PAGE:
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I am building up a string of data using substring. The format of the data I want is


So I am building it up as follows

StringBuilder sb = new StringBuilder();

The problem I run into is when I want to trim the final , before adding the closing ].

I could do

sb.Substring(0, (sb.Length - 1));
sb += "]";

But using the += is not very efficient as this creates a new string. Is there a better way of doing this?

share|improve this question
and what about opening bracket ? – Hamlet Hakobyan Nov 12 '12 at 10:12
var result = string.Concat("[", string.Join(",", someEnumerable), "]"); is a little faster, and much simpler than a StringBuilder approach, I've tested it. – Jodrell Nov 16 '12 at 12:15
up vote 3 down vote accepted

The easiest is to use -= on the StringBuilder's Length since it's writable:

sb.Length -= 1; // removes the last char
share|improve this answer
Wasn't the question about the +=? – Jodrell Nov 12 '12 at 10:17
@Jodrell: I'm not sure because the title mentions "using substrings properly" and "The problem I run into is when I want to trim the final , before adding the closing ]". – Tim Schmelter Nov 12 '12 at 10:18
Thanks so much, this done the trick @TimSchmelter – Wesley Skeen Nov 12 '12 at 10:29
Setting .Length copies the contents of StringBuilder buffer to another newly created array, it's not much different than Substring approach so definitely not efficient. Try @dtb 's answer. – Sedat Kapanoglu Nov 12 '12 at 10:36
@ssg: Only if the buffer is not large enough for the new length. Which is not the case if the length is decreased. – dtb Nov 12 '12 at 10:40
var str = "[" + String.Join(", ",Enumerable.Range(1,10)) + "]";
share|improve this answer
thats linqtastic, +1 – Jodrell Nov 12 '12 at 10:14
But it's not what OP has asked for since it creates new strings and it's also not clear that OP wants only integers between 1 and 10 even if it's the sample data. – Tim Schmelter Nov 12 '12 at 10:15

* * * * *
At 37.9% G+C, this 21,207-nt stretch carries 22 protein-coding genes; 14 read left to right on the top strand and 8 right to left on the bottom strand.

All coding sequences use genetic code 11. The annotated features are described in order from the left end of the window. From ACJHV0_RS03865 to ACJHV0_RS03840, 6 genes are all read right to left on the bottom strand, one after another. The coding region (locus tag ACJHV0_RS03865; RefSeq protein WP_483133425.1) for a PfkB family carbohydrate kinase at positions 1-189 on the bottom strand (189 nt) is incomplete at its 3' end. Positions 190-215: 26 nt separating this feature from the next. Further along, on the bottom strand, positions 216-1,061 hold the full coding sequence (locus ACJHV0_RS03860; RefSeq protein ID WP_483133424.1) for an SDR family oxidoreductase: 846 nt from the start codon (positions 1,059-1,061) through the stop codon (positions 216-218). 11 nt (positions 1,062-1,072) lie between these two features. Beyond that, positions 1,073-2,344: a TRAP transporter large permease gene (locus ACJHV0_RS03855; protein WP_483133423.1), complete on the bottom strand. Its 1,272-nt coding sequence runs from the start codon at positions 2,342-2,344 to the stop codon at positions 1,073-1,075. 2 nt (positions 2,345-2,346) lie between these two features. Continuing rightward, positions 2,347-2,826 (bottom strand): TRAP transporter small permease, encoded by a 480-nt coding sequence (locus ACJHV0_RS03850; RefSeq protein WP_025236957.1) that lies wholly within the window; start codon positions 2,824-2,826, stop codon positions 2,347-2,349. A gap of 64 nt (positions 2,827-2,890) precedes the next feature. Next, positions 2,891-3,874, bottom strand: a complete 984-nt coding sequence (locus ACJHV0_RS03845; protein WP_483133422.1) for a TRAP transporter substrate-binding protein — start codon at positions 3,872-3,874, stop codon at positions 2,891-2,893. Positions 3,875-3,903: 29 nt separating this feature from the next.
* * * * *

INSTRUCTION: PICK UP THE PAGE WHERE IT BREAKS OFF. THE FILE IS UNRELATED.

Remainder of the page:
Thanks for this, I never knew you could do this with link. It would require a re write of my code so i won't use it now, but it is good for the future @L.B – Wesley Skeen Nov 12 '12 at 10:28
I like this approach even if it is not particularly performance worthy due to the creation of several strings. – series0ne Nov 12 '12 at 10:28
@WesleySkeen, you can do it in one line without linq of course, just use String.Format, as in my answer. – Jodrell Nov 12 '12 at 10:32

Don't add the final , if you don't need it:

var sb = new StringBuilder().Append('[');
var first = true;
foreach (var item in collection)
    if (first)
        first = false;
var result = sb.ToString();
share|improve this answer
something wrong? – nawfal Nov 12 '12 at 10:19
This is the most correct suggestion but the wrong code. You have to check for last one, not the first. – Sedat Kapanoglu Nov 12 '12 at 10:20
@ssg: I add a comma before each element except for the first one. Why is that wrong? – dtb Nov 12 '12 at 10:22
@dtb I thought you added comma after, sorry my bad. Then this is the proper answer. – Sedat Kapanoglu Nov 12 '12 at 10:24
@dtb this is the right answer. Sorry for my wrong initial interpretation :) +1ed :) – nawfal Nov 12 '12 at 10:40


After a little testing

var result = string.Concat("[", string.Join(",", someEnumerable), "]");

is both much simpler and faster than a builder approach

You could always just do

var result = string.Format("[{0}]", string.Join(",", someEnumerable));

The sequence can be anything you want, for instance

var someEnumerable = Enumerable.Range(1, 10);

This seems simpler than reinventing the wheel, and avoids intermediate strings.

This does make assumptions about the implementation of String.Join but, I think you should assume that its good enough for this purpose.

For more information, this Question does a comparison between String.Join and StringBuilder.

This Question indicates that String.Format uses a StringBuilder.

share|improve this answer
Any comments downvoters? – Jodrell Nov 12 '12 at 10:26
Whilst it was not me that downvoted, the code does not work. It should be string.Join(",", someEnumerable)); – series0ne Nov 12 '12 at 10:32
Also I do not know if this is creating multiple strings behind the scenes. – series0ne Nov 12 '12 at 10:32
@activwerx, doh, fixed the ommited parameter. You are right, I don't know how String.Join is implemented either but, I should assume that its has been provided for a reason. – Jodrell Nov 12 '12 at 10:36
Well I've removed the downvote as I think this is a good implementation! :-) – series0ne Nov 12 '12 at 10:36

Here is an example as a nice clean method:

    public static string WriteValues(int start, int end)
        StringBuilder sb = new StringBuilder();
        for (int index = start; index <= end; index++)
        sb.Length -= 1;
        return sb.ToString();

This does all the work in the StringBuilder and then passes back a single string. Also you can specify the start and end values!

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